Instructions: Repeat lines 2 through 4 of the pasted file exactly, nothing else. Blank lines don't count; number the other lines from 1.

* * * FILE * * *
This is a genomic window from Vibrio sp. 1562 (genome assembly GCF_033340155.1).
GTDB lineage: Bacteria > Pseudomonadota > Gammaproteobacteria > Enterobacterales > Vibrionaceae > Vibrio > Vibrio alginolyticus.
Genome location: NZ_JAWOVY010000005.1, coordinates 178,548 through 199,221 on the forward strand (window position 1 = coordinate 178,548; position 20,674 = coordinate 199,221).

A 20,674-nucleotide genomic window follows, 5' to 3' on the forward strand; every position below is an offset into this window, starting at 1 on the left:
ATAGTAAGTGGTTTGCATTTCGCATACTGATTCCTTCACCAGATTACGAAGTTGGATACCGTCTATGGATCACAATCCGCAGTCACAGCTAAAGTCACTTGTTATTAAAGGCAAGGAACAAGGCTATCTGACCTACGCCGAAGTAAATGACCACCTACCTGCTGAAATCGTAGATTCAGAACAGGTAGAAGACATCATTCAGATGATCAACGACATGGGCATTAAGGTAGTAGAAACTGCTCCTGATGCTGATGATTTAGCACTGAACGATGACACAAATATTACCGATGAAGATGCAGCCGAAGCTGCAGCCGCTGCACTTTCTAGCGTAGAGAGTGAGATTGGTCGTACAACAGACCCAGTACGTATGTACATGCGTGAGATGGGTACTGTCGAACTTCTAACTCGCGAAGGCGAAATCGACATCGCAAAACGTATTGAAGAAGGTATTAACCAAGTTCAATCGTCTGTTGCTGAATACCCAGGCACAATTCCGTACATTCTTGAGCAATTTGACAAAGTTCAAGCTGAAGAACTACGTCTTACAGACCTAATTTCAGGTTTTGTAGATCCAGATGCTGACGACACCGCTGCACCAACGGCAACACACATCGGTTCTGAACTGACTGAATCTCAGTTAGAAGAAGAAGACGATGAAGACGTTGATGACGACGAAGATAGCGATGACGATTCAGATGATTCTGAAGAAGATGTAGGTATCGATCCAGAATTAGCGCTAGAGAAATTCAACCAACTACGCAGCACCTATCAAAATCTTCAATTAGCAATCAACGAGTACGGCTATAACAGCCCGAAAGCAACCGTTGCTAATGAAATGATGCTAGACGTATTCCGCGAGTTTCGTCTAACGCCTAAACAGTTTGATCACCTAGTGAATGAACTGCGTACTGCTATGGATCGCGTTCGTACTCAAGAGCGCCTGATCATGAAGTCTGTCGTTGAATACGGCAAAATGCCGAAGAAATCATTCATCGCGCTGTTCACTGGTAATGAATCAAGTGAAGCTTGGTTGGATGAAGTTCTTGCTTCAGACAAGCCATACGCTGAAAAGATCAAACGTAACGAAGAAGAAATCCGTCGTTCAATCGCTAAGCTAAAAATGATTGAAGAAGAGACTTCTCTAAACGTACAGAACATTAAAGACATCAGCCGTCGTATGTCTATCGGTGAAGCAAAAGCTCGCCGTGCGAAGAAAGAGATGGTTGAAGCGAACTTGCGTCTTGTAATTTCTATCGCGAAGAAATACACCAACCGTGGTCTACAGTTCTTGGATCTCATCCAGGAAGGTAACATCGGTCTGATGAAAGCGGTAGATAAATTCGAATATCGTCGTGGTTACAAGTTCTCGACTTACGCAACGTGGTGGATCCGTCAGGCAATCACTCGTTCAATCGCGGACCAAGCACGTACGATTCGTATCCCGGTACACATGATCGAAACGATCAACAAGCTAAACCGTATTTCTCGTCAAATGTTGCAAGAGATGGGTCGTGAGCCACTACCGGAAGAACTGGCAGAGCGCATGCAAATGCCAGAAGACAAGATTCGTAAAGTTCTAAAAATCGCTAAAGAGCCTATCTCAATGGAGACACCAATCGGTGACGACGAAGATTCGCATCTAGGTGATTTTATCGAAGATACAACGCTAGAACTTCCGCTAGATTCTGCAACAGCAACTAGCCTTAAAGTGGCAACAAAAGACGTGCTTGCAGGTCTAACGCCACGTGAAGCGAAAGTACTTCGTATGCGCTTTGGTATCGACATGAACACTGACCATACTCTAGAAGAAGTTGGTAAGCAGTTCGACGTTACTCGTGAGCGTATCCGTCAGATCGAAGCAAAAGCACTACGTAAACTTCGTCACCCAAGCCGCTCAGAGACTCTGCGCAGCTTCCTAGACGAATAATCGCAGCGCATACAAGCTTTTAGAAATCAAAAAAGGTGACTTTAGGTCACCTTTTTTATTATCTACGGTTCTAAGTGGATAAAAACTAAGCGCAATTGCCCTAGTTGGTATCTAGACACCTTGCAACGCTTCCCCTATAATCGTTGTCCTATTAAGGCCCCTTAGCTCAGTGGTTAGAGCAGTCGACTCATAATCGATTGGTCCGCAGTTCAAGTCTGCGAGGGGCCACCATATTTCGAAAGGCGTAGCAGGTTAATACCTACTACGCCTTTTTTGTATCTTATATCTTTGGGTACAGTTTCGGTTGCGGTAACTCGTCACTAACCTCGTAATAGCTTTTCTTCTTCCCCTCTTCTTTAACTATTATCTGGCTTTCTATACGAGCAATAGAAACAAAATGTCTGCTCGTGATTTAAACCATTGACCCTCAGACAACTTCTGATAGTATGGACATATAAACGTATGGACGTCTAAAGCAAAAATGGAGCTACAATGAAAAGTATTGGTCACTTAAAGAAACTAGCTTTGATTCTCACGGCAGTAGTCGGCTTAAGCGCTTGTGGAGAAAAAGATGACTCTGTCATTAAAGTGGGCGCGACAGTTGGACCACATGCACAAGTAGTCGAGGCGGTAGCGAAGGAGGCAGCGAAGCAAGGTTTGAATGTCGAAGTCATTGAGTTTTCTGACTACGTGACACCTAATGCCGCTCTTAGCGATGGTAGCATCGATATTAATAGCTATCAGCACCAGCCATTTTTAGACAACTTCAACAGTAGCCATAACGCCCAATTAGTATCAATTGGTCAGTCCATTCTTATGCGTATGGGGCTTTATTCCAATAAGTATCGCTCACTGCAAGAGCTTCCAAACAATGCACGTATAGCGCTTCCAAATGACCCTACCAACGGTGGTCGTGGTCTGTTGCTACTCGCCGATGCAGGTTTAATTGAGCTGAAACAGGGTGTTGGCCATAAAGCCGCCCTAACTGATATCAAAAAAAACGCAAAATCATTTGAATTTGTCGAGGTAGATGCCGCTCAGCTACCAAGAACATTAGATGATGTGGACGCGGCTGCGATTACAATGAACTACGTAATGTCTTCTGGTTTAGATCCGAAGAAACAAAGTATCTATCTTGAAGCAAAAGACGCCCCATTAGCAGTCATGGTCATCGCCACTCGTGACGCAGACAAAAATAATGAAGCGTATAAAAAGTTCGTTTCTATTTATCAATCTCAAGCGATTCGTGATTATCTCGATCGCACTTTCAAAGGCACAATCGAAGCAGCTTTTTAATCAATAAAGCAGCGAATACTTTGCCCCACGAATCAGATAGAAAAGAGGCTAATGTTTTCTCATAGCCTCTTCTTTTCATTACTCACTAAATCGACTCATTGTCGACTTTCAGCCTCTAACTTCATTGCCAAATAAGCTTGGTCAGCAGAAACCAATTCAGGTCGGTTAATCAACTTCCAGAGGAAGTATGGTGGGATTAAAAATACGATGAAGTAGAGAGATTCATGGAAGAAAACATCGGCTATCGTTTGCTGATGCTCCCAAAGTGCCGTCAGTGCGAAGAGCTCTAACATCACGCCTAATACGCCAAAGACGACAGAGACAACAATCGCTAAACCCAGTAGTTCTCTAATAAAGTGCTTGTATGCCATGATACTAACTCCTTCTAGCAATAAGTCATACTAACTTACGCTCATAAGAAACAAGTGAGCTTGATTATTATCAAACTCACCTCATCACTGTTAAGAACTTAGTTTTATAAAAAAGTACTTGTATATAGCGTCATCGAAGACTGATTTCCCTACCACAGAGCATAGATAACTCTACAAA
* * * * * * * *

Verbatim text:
GTDB lineage: Bacteria > Pseudomonadota > Gammaproteobacteria > Enterobacterales > Vibrionaceae > Vibrio > Vibrio alginolyticus.
Genome location: NZ_JAWOVY010000005.1, coordinates 178,548 through 199,221 on the forward strand (window position 1 = coordinate 178,548; position 20,674 = coordinate 199,221).

A 20,674-nucleotide genomic window follows, 5' to 3' on the forward strand; every position below is an offset into this window, starting at 1 on the left: